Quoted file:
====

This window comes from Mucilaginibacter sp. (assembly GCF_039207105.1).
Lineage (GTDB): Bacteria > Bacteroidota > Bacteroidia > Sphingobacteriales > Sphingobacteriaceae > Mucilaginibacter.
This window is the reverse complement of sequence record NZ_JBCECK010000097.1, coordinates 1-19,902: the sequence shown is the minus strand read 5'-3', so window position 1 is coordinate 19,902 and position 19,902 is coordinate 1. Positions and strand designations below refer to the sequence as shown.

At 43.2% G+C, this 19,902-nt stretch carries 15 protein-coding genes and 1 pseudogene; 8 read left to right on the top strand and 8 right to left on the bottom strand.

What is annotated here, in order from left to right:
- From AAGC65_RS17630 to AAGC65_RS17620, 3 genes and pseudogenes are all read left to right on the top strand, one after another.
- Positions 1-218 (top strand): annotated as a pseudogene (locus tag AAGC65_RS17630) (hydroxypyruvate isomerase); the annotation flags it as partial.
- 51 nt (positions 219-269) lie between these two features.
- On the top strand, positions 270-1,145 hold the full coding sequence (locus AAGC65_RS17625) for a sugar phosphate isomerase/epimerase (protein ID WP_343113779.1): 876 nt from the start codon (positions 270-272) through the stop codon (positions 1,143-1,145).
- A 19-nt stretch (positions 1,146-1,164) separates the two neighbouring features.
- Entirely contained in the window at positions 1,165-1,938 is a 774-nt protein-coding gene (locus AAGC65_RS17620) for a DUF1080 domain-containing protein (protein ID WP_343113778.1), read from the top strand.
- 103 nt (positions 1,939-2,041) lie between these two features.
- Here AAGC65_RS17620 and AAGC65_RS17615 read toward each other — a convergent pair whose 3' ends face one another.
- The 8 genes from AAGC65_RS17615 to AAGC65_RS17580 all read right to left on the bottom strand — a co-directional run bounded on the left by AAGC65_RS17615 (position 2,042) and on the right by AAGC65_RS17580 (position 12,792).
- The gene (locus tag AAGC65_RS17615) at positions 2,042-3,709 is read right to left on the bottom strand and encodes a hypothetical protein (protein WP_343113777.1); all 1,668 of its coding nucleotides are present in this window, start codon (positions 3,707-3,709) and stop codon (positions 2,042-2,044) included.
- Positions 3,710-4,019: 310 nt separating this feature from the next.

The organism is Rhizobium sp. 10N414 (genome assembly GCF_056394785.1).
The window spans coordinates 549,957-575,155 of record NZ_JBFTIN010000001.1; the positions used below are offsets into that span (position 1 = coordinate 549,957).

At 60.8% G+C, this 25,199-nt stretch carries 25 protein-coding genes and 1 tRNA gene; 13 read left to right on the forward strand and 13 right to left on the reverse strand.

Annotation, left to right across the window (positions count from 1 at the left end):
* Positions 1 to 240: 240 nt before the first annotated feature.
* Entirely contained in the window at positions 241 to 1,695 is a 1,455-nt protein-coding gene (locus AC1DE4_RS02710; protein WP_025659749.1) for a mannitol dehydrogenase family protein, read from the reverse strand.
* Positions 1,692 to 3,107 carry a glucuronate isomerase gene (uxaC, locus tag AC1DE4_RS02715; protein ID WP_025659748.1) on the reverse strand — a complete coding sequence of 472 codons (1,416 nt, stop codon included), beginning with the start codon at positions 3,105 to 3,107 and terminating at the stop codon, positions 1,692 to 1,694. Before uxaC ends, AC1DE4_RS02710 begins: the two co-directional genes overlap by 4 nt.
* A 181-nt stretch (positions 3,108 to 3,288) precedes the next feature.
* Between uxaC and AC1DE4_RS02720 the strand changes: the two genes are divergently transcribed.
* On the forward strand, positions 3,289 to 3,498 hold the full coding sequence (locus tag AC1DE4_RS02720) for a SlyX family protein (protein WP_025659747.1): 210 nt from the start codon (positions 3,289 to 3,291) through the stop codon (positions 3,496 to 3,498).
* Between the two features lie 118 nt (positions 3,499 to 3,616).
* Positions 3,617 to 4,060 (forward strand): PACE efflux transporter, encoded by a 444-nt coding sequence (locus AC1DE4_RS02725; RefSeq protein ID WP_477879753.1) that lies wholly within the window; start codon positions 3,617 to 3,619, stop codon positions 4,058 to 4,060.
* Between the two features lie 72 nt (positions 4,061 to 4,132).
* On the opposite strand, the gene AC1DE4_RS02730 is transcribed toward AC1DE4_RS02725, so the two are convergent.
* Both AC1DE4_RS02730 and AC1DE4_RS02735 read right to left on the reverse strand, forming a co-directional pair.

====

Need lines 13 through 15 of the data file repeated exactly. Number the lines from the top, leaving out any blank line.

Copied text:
- Here AAGC65_RS17620 and AAGC65_RS17615 read toward each other — a convergent pair whose 3' ends face one another.
- The 8 genes from AAGC65_RS17615 to AAGC65_RS17580 all read right to left on the bottom strand — a co-directional run bounded on the left by AAGC65_RS17615 (position 2,042) and on the right by AAGC65_RS17580 (position 12,792).
- The gene (locus tag AAGC65_RS17615) at positions 2,042-3,709 is read right to left on the bottom strand and encodes a hypothetical protein (protein WP_343113777.1); all 1,668 of its coding nucleotides are present in this window, start codon (positions 3,707-3,709) and stop codon (positions 2,042-2,044) included.